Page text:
I’ve added an additional step to Hibbard’s technique. Each time you are reminded of what the person did to you, in addition to reminding yourself that you forgave the person, say a short prayer for the person. In most situations, you do not need to make an effort to see or talk to the person in the future if you don’t want to.
If the person you have forgiven is a family member that you will still need to interact with, such as a spouse, parent, or adult son or daughter, there are other things you will need to do that are beyond the scope of this article. (If you are in that situation, you should, at a minimum, regularly pray for the person and pray for the grace to develop the virtues of profound humility and heroic patience.)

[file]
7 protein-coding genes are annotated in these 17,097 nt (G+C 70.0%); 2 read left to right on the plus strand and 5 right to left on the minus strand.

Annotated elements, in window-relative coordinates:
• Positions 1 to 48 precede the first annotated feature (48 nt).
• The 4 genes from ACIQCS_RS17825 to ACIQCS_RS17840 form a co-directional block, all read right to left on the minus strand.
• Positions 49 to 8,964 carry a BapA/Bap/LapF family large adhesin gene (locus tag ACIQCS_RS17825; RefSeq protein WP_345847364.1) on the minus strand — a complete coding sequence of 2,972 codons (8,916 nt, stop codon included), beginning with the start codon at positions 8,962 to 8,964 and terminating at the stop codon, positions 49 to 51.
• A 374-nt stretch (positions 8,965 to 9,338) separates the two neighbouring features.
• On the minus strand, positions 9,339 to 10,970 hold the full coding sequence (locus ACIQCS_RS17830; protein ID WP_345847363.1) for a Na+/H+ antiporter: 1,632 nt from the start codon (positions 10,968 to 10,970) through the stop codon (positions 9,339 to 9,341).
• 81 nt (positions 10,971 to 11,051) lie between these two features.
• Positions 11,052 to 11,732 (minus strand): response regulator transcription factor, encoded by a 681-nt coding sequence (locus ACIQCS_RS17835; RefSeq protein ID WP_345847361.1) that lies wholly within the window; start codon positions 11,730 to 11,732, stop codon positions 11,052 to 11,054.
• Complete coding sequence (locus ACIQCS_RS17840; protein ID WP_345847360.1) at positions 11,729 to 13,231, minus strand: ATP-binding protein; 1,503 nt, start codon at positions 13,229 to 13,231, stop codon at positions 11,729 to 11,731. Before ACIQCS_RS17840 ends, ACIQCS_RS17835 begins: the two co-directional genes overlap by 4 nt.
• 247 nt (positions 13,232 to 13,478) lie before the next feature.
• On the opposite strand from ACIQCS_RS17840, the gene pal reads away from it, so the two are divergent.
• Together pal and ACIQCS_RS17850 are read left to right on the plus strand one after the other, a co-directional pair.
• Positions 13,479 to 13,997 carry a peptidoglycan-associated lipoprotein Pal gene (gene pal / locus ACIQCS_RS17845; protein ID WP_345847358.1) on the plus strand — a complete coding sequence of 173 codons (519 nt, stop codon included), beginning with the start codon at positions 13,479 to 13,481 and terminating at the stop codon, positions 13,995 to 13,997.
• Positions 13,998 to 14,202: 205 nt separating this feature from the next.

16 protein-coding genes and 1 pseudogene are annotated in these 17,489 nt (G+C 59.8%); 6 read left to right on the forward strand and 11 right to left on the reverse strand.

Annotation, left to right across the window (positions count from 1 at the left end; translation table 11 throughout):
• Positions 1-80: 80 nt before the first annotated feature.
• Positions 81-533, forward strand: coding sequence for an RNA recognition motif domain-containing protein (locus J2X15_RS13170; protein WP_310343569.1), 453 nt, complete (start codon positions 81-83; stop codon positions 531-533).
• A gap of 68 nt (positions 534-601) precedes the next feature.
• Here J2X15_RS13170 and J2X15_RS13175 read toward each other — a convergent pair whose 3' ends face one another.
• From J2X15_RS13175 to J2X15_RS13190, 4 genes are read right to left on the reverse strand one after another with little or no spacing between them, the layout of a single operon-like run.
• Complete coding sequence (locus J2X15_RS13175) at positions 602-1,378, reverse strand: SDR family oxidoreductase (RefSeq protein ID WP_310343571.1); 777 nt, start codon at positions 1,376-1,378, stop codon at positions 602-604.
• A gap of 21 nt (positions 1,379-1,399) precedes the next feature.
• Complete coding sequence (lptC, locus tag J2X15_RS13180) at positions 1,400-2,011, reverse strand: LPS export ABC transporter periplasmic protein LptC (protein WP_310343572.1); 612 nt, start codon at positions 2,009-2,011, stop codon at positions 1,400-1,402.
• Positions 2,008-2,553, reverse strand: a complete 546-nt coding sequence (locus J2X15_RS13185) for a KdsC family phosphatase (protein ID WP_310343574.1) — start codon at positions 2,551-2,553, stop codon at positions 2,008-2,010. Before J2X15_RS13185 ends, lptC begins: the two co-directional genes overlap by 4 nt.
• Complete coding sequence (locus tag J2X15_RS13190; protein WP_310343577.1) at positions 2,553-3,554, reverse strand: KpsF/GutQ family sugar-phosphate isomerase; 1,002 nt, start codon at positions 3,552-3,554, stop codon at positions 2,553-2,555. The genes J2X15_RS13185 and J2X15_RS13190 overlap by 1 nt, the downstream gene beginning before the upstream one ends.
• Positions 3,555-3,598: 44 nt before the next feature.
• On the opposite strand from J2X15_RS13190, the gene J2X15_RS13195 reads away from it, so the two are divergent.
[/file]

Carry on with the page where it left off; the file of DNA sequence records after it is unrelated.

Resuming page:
If you use this technique to forgive another person, you will experience a great sense of relief and freedom. It will feel as though you have been released from bondage. More important, it will free up room in your heart and soul to expand the love you have for others. An act of forgiveness is equivalent to flushing poison out of your heart, mind, and soul.
Praise be to the risen and forgiving Lord!